Mothers cook for the residents. Teachers from Miriam College teach academic lessons. The parents of the children keep the premises clean.
Reyes subsidizes half of the cost of the lab tests, medications and supplies. “The parents should get the counterpart. I don’t believe in doleouts. If you just give, they will be parasites,” he says.
Notice of ejection
After seven years of rent-free operation, the Child Haus received a notice of ejection from the PCSO. The agency was moving to Manila, and the Child Haus building was deemed condemned. Although the ejection caused a stir in the media, the PCSO didn’t offer a new place and stopped giving its monthly grant.
Amid the uncertainty, Reyes discovered that Maria Teresa Gana-Bautista, wife of the Quezon City mayor, had been a silent but generous patron. He asked her for help. Then, Dr. Rachael del Rosario, an anesthesiologist/pain specialist, replaced pediatric oncologist Dr.Victoria Abesamis, as the project director.
For several months, Reyes looked for homes to rent. Initially, landlords would be pleased to have a prospective celebrity tenant, but upon learning that the house would be occupied by cancer patients, they would refuse him.
Last year, he found a three-story building near Mindanao Avenue that could accommodate 90 people. Although the residents could live comfortably, their health would be at risk when the basement got flooded during heavy rains.
Enter the Sy family
Meanwhile, Reyes had been frequently visiting taipan Henry Sy. It was Sy who gave the beauty entrepreneur his break in all the SM Malls. On one visit, he met Sy’s son, Hans, who saw the media coverage of Child Haus’ ejection.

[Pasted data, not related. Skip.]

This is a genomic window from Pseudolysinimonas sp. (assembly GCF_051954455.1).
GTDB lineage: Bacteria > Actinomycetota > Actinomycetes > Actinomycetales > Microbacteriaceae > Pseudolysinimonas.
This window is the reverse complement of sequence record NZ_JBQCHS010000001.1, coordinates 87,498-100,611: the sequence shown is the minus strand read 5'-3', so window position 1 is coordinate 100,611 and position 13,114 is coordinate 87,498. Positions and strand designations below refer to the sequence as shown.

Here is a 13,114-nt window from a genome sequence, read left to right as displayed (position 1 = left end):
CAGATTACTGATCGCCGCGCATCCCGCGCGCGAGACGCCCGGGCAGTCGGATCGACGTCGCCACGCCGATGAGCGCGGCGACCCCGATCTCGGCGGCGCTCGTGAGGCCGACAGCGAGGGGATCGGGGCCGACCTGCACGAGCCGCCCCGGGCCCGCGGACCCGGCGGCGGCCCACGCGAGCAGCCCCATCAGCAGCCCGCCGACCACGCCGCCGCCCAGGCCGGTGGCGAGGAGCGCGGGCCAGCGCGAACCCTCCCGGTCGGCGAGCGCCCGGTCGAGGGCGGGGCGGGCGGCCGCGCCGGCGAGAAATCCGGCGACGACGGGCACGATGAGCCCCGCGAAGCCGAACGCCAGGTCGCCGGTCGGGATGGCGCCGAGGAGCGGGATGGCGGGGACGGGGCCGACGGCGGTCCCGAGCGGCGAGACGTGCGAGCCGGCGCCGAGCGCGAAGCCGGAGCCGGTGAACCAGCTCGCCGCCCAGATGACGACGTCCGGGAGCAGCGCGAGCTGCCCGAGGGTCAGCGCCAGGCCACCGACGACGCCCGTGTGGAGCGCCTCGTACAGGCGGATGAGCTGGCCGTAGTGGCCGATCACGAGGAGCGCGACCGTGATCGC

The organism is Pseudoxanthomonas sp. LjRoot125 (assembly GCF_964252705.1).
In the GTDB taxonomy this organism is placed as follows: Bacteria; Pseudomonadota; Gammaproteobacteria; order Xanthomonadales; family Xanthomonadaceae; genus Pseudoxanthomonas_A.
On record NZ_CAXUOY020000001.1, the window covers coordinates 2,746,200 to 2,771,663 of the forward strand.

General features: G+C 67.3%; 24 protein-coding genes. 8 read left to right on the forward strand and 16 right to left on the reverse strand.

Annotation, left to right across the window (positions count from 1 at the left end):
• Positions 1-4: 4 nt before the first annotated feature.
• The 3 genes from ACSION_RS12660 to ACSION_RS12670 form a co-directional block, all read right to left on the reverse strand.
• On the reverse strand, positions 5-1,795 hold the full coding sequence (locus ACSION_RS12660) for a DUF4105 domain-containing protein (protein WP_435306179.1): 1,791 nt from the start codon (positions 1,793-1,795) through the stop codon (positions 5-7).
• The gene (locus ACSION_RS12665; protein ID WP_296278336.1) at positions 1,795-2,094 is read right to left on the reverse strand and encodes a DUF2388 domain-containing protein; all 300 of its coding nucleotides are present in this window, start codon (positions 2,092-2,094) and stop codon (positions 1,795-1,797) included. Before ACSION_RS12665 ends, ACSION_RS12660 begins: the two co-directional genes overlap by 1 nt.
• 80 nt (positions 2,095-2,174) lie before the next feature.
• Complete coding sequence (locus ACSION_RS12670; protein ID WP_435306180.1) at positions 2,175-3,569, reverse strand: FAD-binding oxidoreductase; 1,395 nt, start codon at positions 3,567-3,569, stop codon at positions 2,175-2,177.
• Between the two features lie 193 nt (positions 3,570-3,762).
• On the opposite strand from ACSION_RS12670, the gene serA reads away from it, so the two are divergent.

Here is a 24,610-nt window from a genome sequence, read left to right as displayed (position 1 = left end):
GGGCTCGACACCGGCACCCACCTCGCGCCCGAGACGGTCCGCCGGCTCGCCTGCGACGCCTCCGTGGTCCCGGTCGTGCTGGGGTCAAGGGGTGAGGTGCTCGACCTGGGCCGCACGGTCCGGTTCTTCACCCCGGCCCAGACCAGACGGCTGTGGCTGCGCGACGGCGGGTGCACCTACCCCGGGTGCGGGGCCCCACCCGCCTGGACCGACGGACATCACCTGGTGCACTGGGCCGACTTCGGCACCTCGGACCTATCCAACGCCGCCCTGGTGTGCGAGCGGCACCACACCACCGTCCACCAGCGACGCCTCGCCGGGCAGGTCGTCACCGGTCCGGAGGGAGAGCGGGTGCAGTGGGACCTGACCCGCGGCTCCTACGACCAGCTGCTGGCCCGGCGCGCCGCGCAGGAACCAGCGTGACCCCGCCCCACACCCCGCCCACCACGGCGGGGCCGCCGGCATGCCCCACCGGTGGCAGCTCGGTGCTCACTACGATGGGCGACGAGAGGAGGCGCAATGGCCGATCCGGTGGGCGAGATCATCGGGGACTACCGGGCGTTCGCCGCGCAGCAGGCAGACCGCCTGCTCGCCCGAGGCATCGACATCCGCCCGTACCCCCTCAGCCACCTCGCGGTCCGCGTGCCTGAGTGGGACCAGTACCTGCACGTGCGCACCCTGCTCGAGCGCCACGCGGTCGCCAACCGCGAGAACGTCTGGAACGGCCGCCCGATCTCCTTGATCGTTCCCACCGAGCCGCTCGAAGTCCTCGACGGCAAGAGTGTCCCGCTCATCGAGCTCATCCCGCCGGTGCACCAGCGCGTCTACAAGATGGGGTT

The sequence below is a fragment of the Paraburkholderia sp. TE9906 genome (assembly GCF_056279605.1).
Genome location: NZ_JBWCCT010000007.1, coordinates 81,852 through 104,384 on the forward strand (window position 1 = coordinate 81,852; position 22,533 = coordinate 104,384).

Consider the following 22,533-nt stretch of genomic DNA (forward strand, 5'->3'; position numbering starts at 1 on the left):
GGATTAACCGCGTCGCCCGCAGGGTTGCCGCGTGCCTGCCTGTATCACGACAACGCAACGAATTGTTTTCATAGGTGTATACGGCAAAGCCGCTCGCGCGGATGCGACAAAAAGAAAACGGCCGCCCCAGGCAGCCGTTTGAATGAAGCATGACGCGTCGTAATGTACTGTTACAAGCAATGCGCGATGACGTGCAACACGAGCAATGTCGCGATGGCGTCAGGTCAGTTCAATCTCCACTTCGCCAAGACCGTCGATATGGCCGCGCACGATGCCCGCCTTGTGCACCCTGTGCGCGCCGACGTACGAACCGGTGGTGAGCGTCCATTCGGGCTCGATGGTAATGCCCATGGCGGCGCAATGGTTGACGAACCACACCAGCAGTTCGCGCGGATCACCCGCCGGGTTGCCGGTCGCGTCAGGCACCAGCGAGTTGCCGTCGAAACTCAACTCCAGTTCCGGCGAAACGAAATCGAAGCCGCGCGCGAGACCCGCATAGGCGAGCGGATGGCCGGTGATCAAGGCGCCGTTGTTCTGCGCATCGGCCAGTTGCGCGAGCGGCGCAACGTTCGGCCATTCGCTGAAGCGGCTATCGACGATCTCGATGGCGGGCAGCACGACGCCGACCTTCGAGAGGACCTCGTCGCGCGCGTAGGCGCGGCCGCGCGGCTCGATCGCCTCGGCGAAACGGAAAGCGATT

Reyes asked if BDO, one of Sy’s businesses, had a list of foreclosed properties. He proposed to pay the balance. After a couple of months, Reyes again met Hans who showed him some possible homes for Child Haus.
It took a few months for Hans to call Reyes again. He asked Reyes to meet him at 90 Mapangakit Street in Quezon City. Reyes learned that all the while, Hans had been looking for a house, but the sellers would jack up the price when they learned the buyer was a Sy. The taipan’s scion finally found the perfect location at a good price.
Hans showed him the house, already white-washed and re-tiled. The base shell maintained the original architectural details such as the adobe wall and ornate wrought iron grillwork. The large windows facilitated natural light and ventilation, which was perfect for the patients. Hans said the property was for Child Haus.
When Reyes asked him what his obligation was, Hans handed him the keys. “You take over,” he said.
Reyes hugged him and later sent a text message to thank him. Hans replied, “You’re very welcome, Ricky. That’s the least I could do compared to your kindness.”
The home would be a new beginning for Child Haus. Reyes is proud that since it was formed nine years ago, it has served more than 9,000 patients, only 70 of whom had died.
“This means that their lives were extended because they were able to complete their cycles. The kids stayed with us for as long as 18 months. All through their stay, they were fed. Friends and celebrities like Karylle, Sarah Geronimo and Richard Gutierrez would spend their birthdays there,” he said.
“Because of Letty (Magsanoc), I got this far. God made her the instrument to show me what I could do for cancer patients. Then, here comes an angel in disguise who gave me a lasting home for these children.”
Child Haus’ regular patrons include Food for the Hungry, which gives P50,000 monthly subsidy, and Reyes’ foundation which also support Munting Paraiso. Customers of Ricky Reyes’ salons are not aware that for every haircut or manicure at the salon, a portion goes to Reyes’ advocacy. Occasionally friends donate in cash or kind.
Reyes said at his stage in life, he’s been spending 50 percent of his time on charity. He has sold his 2,300-sq-m property in Valle Verde with its resplendent garden and swimming pool. “I got tired. What’s the use of all these? The most important thing is to do the work for Him.”